The Women’s Courtyard

Mastur’s The Women’s Courtyard brings to focus the ‘aangan’ of a house—the epicenter of most household chores, discussions, and storytelling. It is a place that is primarily governed by the women of the house. Set in the 1940s, The Women’s Courtyard is the tale of a Muslim family that is equally influenced by pre-partition events and ingrained patriarchy.

After a brief ‘past’ where Aliya’s life turns upside down due to the loss of her sister and her father being sent to jail, Aliya and her mother move into her uncle’s house. Thus, Aliya finds herself coming of age in a strange household where political aspirations are rupturing perfectly healthy relationships.

Aliya has been hardened by her past experiences, and is detached from what’s happening in the house, being neglected most of the time. She cries tears of rage in the solitude of her room, accusing people of the choices they make. She despises love, and is a strong advocate of how love can only bring destruction, never happiness. Disgusted by Jameel’s advances and declaration of love, especially after losing her sister, Tehmina, and her friend, Kusum, to suicide at the hands of their lovers, Aliya maintains a safe distance, never entertaining or acknowledging any of it.

Aliya admires (almost blindly) her father and uncle because of their strong political opinions, but criticizes them when there is an imbalance in the household. Her knowledge of the ongoing fight for independence and the difference in ideologies between Congress and The Muslim League comes from the debates brought into the courtyard by the men. Her life is confined to this courtyard, detached from the outside world and its influences.

“How strangely he was asserting his authority over the household today, and just because his political beliefs were being mocked.”

Aliya’s mother—cynical and cruel, can be very opinionated at times She openly condemns her mother-in-law’s inability to poison her own daughter because of her marriage to a poor farmer. She shows immense strength in the face of crisis—the absence of a male member in the family in this case—but also repels happiness by always finding a grim thought to latch on to.

Similarly, each woman in the house has her fair share of loss and disappointment. They can be seen expressing their opinions either through loud tones and rebellious actions or by muttering to themselves how their small and humble world is now falling apart. Aliya, on the other hand, defies the social norms and finishes her education without falling into the trap of forced marriage or everyday chores.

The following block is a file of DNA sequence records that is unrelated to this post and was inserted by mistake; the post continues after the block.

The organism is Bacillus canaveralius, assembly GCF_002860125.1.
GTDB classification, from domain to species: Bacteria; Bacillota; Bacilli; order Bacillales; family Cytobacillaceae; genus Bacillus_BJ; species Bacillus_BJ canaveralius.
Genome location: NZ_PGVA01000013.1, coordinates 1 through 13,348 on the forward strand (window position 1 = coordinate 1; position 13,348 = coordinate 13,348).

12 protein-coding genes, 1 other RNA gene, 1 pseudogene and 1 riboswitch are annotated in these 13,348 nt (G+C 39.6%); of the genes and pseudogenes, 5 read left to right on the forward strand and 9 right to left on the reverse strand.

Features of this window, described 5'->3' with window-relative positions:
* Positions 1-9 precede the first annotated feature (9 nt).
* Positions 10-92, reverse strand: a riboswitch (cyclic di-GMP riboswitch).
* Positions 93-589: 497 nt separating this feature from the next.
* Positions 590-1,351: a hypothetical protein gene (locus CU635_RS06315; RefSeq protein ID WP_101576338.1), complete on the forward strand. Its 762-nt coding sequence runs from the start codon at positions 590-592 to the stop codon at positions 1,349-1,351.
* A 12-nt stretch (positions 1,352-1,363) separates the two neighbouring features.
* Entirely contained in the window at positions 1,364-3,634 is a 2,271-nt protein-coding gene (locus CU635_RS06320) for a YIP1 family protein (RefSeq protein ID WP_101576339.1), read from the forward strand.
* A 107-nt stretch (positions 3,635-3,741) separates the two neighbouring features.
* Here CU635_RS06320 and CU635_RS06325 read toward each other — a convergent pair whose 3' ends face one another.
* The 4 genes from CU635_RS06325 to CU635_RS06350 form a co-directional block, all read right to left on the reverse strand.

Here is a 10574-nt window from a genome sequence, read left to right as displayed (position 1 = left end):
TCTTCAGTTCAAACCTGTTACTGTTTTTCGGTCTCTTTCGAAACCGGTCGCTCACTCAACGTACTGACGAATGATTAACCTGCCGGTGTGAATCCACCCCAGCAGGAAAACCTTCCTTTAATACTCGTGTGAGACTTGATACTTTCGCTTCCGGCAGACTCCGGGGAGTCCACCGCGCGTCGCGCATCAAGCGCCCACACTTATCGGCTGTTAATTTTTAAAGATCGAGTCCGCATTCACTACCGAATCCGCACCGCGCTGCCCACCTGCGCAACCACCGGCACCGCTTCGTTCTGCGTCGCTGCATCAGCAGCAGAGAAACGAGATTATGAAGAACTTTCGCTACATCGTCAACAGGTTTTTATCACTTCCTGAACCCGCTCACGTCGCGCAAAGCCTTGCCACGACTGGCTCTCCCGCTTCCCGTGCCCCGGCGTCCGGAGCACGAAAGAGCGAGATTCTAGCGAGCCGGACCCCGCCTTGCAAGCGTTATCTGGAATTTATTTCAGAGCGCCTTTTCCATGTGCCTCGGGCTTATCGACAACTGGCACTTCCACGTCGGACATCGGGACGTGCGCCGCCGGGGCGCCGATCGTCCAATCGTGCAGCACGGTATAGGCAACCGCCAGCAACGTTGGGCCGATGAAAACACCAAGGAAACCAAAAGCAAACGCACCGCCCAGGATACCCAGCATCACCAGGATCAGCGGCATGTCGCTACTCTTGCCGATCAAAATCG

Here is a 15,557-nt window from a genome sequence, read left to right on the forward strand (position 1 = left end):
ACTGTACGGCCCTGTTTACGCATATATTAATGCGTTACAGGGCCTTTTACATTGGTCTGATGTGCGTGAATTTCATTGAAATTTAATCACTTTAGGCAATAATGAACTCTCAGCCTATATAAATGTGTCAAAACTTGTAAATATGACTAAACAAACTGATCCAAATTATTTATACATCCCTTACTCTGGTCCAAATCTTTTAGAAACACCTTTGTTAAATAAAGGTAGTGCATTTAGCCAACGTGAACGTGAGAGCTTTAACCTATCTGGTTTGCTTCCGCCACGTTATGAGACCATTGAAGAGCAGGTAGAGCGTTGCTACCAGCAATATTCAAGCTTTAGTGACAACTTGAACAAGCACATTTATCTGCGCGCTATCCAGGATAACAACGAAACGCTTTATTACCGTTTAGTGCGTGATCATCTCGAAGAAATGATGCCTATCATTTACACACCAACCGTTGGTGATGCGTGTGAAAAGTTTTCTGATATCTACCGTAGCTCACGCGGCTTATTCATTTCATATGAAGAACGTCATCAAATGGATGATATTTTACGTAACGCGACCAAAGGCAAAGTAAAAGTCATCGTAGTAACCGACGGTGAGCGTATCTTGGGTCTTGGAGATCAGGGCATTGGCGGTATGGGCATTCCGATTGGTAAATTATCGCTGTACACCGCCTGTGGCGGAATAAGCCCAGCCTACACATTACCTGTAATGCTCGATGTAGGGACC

The Women’s Courtyard focuses on the lives of the women of the house, who are not allowed to have political aspirations (or opinions, for that matter) and are constantly tormented by the fact that the men would rather give their lives up for the country than take care of their own house. The only way partition enters this courtyard is through the men. They are the harbingers of news—good and bad alike. As the country fights for freedom, the women struggle to hold the house together and provide to its inhabitants the very basic needs in life.

Mastur’s prose lacks sentimentality, and is neither flowery nor ornate. The narration can be considered merely as an observation of sorts. While the women are constantly tormented, their love for their male counterparts and their sons is immense, and that is what holds this family together.

The courtyard can be considered as a stage, the characters being puppets of patriarchy. Not even once does the narrative venture out of this courtyard. The story brings us out of the political turmoil that we all enjoy reading about (stories of bloodshed and fights rarely enter this courtyard) and dunks us into the lives of the women, always home, worried and scared out of their wits (especially during riots and rallies). While the story talks about political ideologies, the narrator doesn’t want to impose them on us or ask us to form an opinion and pick a side. Instead, we are told about the systematic violence that exists within the four walls of a house—a lack of freedom in the name of tradition and customs. 

The story cannot be considered feminist as such, because the women are confined to a geographical location, going about their assigned tasks and being subjected to the unpleasantness of patriarchy at all times. Aliya voices her opinions, but never does that cause a shift in power within the house. Her best monologues are delivered during the late hours, or in moments of isolation.

Daisy Rockwell’s translation is the second version of the book that was initially translated as The Inner Courtyard. Rockwell’s translation from Urdu can be described as crisp, preserving the true essence of the original text. A look at the afterword is essential to understand where she stands with the book and what influenced her to translate this book into English.The Women’s Courtyard renders an independent voice to the women stuck in domesticity, repressed by unjustified patriarchy and forced to live a life without purpose or opinions.


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